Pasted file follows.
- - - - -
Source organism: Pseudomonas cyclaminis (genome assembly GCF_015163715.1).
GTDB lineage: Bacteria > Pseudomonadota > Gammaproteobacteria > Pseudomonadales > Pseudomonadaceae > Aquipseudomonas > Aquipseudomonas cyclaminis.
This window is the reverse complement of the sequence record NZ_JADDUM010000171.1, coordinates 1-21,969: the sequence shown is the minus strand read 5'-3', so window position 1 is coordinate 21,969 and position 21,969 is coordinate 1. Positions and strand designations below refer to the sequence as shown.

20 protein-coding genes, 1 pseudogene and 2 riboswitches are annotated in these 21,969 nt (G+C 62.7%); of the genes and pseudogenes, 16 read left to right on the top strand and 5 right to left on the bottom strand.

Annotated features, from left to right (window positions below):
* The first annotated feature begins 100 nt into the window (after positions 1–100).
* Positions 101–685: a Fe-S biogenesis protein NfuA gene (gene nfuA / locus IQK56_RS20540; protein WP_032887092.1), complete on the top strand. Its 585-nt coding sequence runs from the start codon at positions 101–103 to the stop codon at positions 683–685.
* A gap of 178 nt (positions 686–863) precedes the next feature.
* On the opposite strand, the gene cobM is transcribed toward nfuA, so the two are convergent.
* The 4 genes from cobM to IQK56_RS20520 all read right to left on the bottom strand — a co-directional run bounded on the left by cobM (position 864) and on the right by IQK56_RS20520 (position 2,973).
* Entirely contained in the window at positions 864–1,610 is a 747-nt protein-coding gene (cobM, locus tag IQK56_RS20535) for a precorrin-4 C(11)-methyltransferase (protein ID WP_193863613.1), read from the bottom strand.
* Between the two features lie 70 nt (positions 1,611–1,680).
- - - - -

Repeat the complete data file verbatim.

Source organism: Pseudomonas cyclaminis (genome assembly GCF_015163715.1).
GTDB lineage: Bacteria > Pseudomonadota > Gammaproteobacteria > Pseudomonadales > Pseudomonadaceae > Aquipseudomonas > Aquipseudomonas cyclaminis.
This window is the reverse complement of the sequence record NZ_JADDUM010000171.1, coordinates 1-21,969: the sequence shown is the minus strand read 5'-3', so window position 1 is coordinate 21,969 and position 21,969 is coordinate 1. Positions and strand designations below refer to the sequence as shown.

20 protein-coding genes, 1 pseudogene and 2 riboswitches are annotated in these 21,969 nt (G+C 62.7%); of the genes and pseudogenes, 16 read left to right on the top strand and 5 right to left on the bottom strand.

Annotated features, from left to right (window positions below):
* The first annotated feature begins 100 nt into the window (after positions 1–100).
* Positions 101–685: a Fe-S biogenesis protein NfuA gene (gene nfuA / locus IQK56_RS20540; protein WP_032887092.1), complete on the top strand. Its 585-nt coding sequence runs from the start codon at positions 101–103 to the stop codon at positions 683–685.
* A gap of 178 nt (positions 686–863) precedes the next feature.
* On the opposite strand, the gene cobM is transcribed toward nfuA, so the two are convergent.
* The 4 genes from cobM to IQK56_RS20520 all read right to left on the bottom strand — a co-directional run bounded on the left by cobM (position 864) and on the right by IQK56_RS20520 (position 2,973).
* Entirely contained in the window at positions 864–1,610 is a 747-nt protein-coding gene (cobM, locus tag IQK56_RS20535) for a precorrin-4 C(11)-methyltransferase (protein ID WP_193863613.1), read from the bottom strand.
* Between the two features lie 70 nt (positions 1,611–1,680).